For another: When you write, "Actors, singers, dancers, musicians can do amazing things even with a very limited amount of intelligence" you've just agreed with a good part of my point.

Thursday said...

When you write, "Actors, singers, dancers, musicians can do amazing things even with a very limited amount of intelligence" you've just agreed with a good part of my point.

But not composers, directors, novelists, poets, playwrites, choreographers, painters, or sculptors.

Ray Sawhill said...

I suspect that composing an oratorio or designing and supervising the building of a parking structure both require better-than-adequate organizational gifts -- ie., a decent number of IQ points. That's just in the nature of the job.

But for the others ... Practically speaking, I've met dimbulb poets, painters, songwriters, sculptors, novelists, choreographers, and playwrights, including some famous and successful ones. As far as I'm concerned, any theory of the arts that I'm going to get on board with has to take these practical facts into account.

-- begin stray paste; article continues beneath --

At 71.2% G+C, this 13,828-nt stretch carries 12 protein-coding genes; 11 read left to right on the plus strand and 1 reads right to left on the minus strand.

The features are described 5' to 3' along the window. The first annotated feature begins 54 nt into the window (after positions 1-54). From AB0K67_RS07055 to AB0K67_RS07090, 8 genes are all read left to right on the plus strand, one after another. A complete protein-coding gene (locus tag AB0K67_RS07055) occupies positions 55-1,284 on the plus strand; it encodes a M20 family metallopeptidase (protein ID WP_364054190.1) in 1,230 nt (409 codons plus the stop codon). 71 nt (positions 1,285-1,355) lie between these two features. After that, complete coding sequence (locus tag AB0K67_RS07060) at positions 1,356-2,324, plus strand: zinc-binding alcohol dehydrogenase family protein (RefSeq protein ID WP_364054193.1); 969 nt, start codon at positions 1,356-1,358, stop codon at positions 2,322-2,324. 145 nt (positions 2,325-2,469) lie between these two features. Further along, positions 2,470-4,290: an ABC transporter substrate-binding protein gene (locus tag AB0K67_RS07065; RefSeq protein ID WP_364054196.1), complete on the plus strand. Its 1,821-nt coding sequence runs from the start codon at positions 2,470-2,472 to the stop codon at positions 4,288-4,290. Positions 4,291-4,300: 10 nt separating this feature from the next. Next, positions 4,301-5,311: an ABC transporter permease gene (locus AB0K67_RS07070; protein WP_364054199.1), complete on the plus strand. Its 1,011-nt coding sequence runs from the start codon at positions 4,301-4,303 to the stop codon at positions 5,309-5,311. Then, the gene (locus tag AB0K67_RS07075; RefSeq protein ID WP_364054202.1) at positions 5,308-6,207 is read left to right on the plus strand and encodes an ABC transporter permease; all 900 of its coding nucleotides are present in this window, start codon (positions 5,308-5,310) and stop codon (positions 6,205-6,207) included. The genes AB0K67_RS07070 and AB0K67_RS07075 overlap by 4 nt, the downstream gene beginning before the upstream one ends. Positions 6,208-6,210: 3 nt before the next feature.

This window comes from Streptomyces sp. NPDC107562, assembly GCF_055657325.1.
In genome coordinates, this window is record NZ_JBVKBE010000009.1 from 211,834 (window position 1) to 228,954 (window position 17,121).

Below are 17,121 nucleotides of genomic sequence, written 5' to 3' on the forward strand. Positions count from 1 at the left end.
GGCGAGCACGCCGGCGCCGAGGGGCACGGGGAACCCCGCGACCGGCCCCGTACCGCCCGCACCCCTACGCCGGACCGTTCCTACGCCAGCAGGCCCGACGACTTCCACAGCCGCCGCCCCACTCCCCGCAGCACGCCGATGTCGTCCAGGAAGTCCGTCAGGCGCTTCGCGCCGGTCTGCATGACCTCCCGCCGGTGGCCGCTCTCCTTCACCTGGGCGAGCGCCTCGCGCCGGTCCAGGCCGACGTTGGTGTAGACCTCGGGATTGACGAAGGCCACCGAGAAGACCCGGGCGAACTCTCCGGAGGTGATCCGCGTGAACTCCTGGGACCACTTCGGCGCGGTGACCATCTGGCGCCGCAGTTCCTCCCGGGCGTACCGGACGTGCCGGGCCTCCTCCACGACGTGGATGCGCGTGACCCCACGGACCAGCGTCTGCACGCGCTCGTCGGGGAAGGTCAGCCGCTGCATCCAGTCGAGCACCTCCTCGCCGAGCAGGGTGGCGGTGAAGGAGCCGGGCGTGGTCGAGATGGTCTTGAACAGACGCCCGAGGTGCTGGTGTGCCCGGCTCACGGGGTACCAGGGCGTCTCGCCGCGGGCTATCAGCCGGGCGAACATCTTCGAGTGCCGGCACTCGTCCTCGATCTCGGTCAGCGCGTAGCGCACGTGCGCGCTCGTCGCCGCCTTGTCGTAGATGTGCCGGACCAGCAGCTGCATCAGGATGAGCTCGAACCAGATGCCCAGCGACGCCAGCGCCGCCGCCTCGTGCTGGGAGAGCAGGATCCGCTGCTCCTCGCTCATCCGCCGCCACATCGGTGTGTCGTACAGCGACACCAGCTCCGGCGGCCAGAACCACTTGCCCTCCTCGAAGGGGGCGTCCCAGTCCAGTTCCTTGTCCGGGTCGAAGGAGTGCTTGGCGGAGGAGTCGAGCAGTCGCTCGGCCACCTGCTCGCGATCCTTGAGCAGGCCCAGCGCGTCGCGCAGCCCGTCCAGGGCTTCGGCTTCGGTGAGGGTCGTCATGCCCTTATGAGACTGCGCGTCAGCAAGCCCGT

Claverhouse said...

ITriedtobeaCynic said:


Or perhaps W just took a dislike to Muggeridge and decided not to cooperate.


I doubt it: it was Muggeridge who, as a member of SIS defended Plum in Paris from the weak-minds screaming at the [ extremely funny and non-nazi ] broadcasts were proposing that he should be tried for godknowswhat ( patriots' minds are hysterical at the best of times ).

The broadcasts are here...
http://www.drones.com/pgw-at-war.html

asdasfasfsf said...

"Why do you maintain that successful people in the arts 'lack artistic talent' and aren't true artists? Of course they have talent."

Have you been to the museum of contemporary art lately? Have you seen most movies lately? Have you heard most bands lately? Have you seen most fashions in magazines?
99% of them suck!!!!!
They have connections, not talent.